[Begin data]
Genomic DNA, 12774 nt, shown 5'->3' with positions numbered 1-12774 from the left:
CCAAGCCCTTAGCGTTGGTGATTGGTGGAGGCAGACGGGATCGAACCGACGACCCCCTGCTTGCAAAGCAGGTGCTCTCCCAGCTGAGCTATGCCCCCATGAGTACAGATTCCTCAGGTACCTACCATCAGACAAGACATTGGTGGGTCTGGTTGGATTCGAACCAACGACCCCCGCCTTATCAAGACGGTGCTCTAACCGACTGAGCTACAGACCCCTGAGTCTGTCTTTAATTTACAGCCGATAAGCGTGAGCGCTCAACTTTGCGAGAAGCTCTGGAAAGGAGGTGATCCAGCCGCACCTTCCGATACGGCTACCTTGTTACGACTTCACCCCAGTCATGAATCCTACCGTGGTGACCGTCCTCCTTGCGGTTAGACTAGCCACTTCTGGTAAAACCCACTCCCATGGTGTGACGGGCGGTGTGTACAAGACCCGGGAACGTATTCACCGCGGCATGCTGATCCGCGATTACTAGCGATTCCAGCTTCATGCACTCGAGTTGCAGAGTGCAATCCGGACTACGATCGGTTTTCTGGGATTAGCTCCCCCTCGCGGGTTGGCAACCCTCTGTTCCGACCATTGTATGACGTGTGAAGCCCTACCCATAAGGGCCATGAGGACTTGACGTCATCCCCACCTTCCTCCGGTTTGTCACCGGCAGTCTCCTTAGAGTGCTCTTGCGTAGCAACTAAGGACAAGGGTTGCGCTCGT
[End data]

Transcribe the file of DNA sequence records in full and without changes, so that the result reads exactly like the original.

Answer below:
Genomic DNA, 12774 nt, shown 5'->3' with positions numbered 1-12774 from the left:
CCAAGCCCTTAGCGTTGGTGATTGGTGGAGGCAGACGGGATCGAACCGACGACCCCCTGCTTGCAAAGCAGGTGCTCTCCCAGCTGAGCTATGCCCCCATGAGTACAGATTCCTCAGGTACCTACCATCAGACAAGACATTGGTGGGTCTGGTTGGATTCGAACCAACGACCCCCGCCTTATCAAGACGGTGCTCTAACCGACTGAGCTACAGACCCCTGAGTCTGTCTTTAATTTACAGCCGATAAGCGTGAGCGCTCAACTTTGCGAGAAGCTCTGGAAAGGAGGTGATCCAGCCGCACCTTCCGATACGGCTACCTTGTTACGACTTCACCCCAGTCATGAATCCTACCGTGGTGACCGTCCTCCTTGCGGTTAGACTAGCCACTTCTGGTAAAACCCACTCCCATGGTGTGACGGGCGGTGTGTACAAGACCCGGGAACGTATTCACCGCGGCATGCTGATCCGCGATTACTAGCGATTCCAGCTTCATGCACTCGAGTTGCAGAGTGCAATCCGGACTACGATCGGTTTTCTGGGATTAGCTCCCCCTCGCGGGTTGGCAACCCTCTGTTCCGACCATTGTATGACGTGTGAAGCCCTACCCATAAGGGCCATGAGGACTTGACGTCATCCCCACCTTCCTCCGGTTTGTCACCGGCAGTCTCCTTAGAGTGCTCTTGCGTAGCAACTAAGGACAAGGGTTGCGCTCGT